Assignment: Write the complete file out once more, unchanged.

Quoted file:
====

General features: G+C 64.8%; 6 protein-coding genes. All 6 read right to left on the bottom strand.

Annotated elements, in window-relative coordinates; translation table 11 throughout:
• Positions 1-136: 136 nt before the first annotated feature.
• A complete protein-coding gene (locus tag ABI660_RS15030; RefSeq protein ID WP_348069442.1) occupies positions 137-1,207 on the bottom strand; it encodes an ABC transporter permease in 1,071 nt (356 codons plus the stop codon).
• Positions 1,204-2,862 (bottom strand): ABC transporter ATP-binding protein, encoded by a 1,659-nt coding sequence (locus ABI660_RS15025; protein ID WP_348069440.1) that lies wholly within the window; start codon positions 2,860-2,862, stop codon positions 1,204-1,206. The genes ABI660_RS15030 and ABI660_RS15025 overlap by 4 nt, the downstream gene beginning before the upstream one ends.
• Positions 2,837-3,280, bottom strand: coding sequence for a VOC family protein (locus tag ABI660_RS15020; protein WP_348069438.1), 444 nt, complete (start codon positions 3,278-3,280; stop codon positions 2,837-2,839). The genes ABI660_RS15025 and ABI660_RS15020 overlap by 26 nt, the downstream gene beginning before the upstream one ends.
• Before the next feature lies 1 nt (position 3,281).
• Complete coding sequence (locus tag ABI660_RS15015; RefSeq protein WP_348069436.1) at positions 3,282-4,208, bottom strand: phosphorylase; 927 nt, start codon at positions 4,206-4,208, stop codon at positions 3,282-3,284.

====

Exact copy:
General features: G+C 64.8%; 6 protein-coding genes. All 6 read right to left on the bottom strand.

Annotated elements, in window-relative coordinates; translation table 11 throughout:
• Positions 1-136: 136 nt before the first annotated feature.
• A complete protein-coding gene (locus tag ABI660_RS15030; RefSeq protein ID WP_348069442.1) occupies positions 137-1,207 on the bottom strand; it encodes an ABC transporter permease in 1,071 nt (356 codons plus the stop codon).
• Positions 1,204-2,862 (bottom strand): ABC transporter ATP-binding protein, encoded by a 1,659-nt coding sequence (locus ABI660_RS15025; protein ID WP_348069440.1) that lies wholly within the window; start codon positions 2,860-2,862, stop codon positions 1,204-1,206. The genes ABI660_RS15030 and ABI660_RS15025 overlap by 4 nt, the downstream gene beginning before the upstream one ends.
• Positions 2,837-3,280, bottom strand: coding sequence for a VOC family protein (locus tag ABI660_RS15020; protein WP_348069438.1), 444 nt, complete (start codon positions 3,278-3,280; stop codon positions 2,837-2,839). The genes ABI660_RS15025 and ABI660_RS15020 overlap by 26 nt, the downstream gene beginning before the upstream one ends.
• Before the next feature lies 1 nt (position 3,281).
• Complete coding sequence (locus tag ABI660_RS15015; RefSeq protein WP_348069436.1) at positions 3,282-4,208, bottom strand: phosphorylase; 927 nt, start codon at positions 4,206-4,208, stop codon at positions 3,282-3,284.